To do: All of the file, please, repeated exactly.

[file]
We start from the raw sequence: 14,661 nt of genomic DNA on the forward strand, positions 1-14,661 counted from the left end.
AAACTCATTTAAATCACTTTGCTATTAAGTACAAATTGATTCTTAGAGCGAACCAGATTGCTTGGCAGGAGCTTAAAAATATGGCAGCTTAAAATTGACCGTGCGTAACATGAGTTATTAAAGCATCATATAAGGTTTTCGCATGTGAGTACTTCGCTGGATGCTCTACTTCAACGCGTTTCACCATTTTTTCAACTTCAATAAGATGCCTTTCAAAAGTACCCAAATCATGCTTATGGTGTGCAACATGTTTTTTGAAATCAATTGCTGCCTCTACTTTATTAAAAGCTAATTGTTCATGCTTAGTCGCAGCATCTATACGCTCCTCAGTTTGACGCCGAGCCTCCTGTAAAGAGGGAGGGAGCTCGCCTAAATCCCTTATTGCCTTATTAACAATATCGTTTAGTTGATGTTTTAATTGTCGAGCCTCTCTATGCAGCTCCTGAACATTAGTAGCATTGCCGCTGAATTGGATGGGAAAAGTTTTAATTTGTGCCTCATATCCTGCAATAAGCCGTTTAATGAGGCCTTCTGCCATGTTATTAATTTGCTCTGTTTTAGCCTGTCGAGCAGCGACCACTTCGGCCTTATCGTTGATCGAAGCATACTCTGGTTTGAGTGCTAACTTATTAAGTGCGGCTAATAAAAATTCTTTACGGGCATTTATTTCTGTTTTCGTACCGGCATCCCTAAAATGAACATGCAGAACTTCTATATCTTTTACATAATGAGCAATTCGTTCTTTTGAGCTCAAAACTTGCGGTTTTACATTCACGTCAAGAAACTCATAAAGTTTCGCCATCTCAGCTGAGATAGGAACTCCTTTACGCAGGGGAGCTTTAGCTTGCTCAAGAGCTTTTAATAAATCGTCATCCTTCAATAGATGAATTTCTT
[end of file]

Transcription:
We start from the raw sequence: 14,661 nt of genomic DNA on the forward strand, positions 1-14,661 counted from the left end.
AAACTCATTTAAATCACTTTGCTATTAAGTACAAATTGATTCTTAGAGCGAACCAGATTGCTTGGCAGGAGCTTAAAAATATGGCAGCTTAAAATTGACCGTGCGTAACATGAGTTATTAAAGCATCATATAAGGTTTTCGCATGTGAGTACTTCGCTGGATGCTCTACTTCAACGCGTTTCACCATTTTTTCAACTTCAATAAGATGCCTTTCAAAAGTACCCAAATCATGCTTATGGTGTGCAACATGTTTTTTGAAATCAATTGCTGCCTCTACTTTATTAAAAGCTAATTGTTCATGCTTAGTCGCAGCATCTATACGCTCCTCAGTTTGACGCCGAGCCTCCTGTAAAGAGGGAGGGAGCTCGCCTAAATCCCTTATTGCCTTATTAACAATATCGTTTAGTTGATGTTTTAATTGTCGAGCCTCTCTATGCAGCTCCTGAACATTAGTAGCATTGCCGCTGAATTGGATGGGAAAAGTTTTAATTTGTGCCTCATATCCTGCAATAAGCCGTTTAATGAGGCCTTCTGCCATGTTATTAATTTGCTCTGTTTTAGCCTGTCGAGCAGCGACCACTTCGGCCTTATCGTTGATCGAAGCATACTCTGGTTTGAGTGCTAACTTATTAAGTGCGGCTAATAAAAATTCTTTACGGGCATTTATTTCTGTTTTCGTACCGGCATCCCTAAAATGAACATGCAGAACTTCTATATCTTTTACATAATGAGCAATTCGTTCTTTTGAGCTCAAAACTTGCGGTTTTACATTCACGTCAAGAAACTCATAAAGTTTCGCCATCTCAGCTGAGATAGGAACTCCTTTACGCAGGGGAGCTTTAGCTTGCTCAAGAGCTTTTAATAAATCGTCATCCTTCAATAGATGAATTTCTT